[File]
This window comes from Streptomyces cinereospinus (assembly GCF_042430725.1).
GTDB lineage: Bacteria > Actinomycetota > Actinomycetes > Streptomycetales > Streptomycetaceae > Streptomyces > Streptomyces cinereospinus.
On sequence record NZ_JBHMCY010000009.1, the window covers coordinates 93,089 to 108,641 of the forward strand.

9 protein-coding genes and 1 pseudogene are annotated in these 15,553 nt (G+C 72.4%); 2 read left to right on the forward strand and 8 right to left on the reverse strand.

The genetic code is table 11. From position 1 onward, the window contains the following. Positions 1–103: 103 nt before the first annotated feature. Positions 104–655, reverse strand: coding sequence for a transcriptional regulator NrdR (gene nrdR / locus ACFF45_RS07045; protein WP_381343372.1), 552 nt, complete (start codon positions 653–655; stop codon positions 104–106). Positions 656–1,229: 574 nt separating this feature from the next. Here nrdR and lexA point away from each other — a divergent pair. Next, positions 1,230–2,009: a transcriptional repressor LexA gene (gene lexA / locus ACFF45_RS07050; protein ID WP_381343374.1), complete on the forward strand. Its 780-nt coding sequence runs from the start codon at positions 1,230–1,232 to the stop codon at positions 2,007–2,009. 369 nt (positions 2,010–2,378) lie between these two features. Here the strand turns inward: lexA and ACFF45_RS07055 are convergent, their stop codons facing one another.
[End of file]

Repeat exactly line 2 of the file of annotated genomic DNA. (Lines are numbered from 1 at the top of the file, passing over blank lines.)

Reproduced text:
GTDB lineage: Bacteria > Actinomycetota > Actinomycetes > Streptomycetales > Streptomycetaceae > Streptomyces > Streptomyces cinereospinus.